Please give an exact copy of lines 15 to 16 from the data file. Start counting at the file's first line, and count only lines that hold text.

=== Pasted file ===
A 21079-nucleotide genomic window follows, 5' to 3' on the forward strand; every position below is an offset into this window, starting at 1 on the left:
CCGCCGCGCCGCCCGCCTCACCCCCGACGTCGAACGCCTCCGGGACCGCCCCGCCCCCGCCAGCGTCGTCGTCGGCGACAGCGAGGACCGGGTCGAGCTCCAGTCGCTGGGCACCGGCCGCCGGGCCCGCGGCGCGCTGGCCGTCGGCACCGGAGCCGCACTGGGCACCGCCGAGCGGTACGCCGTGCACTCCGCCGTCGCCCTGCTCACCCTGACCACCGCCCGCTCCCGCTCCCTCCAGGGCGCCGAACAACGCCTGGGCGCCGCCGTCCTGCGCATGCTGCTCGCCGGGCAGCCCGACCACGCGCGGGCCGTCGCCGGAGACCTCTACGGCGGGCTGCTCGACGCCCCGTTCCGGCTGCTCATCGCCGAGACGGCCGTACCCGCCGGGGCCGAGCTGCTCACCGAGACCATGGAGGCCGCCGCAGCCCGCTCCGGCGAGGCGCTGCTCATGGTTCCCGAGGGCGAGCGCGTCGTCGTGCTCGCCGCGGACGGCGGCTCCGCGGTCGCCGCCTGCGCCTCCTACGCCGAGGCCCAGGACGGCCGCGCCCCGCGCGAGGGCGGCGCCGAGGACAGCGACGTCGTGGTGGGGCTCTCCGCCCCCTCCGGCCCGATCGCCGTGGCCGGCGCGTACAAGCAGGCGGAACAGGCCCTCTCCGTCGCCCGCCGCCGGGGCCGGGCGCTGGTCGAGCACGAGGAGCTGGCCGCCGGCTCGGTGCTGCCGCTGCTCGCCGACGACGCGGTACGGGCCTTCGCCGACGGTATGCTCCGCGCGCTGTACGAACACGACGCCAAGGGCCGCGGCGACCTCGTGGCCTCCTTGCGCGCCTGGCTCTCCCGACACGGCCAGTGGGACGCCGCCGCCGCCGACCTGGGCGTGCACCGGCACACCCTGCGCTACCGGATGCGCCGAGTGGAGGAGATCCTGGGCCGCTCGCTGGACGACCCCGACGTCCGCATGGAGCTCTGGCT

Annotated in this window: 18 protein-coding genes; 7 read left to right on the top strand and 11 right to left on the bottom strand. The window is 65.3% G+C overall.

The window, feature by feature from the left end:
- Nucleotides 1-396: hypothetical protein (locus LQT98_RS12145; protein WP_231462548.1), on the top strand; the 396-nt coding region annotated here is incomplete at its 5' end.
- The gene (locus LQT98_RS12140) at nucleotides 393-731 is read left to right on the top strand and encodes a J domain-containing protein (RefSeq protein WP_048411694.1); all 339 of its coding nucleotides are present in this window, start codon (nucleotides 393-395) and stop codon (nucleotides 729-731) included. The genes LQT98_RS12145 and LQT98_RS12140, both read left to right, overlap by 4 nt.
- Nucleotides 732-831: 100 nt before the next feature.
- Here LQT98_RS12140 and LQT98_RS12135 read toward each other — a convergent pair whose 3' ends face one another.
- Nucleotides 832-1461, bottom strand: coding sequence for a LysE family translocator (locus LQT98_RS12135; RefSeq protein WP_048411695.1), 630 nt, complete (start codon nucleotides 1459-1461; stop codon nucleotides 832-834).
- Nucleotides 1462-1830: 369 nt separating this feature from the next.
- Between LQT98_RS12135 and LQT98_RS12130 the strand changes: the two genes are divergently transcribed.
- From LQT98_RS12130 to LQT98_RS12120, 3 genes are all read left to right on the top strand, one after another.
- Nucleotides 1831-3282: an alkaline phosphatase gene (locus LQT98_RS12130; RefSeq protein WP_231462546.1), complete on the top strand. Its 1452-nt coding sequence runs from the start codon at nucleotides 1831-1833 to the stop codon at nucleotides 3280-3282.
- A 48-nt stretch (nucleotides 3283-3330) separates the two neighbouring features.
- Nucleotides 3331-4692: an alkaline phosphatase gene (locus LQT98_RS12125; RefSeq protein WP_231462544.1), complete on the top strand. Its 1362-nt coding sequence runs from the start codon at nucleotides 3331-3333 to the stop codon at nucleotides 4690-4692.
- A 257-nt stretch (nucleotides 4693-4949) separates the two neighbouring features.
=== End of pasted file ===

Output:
- Nucleotides 3331-4692: an alkaline phosphatase gene (locus LQT98_RS12125; RefSeq protein WP_231462544.1), complete on the top strand. Its 1362-nt coding sequence runs from the start codon at nucleotides 3331-3333 to the stop codon at nucleotides 4690-4692.
- A 257-nt stretch (nucleotides 4693-4949) separates the two neighbouring features.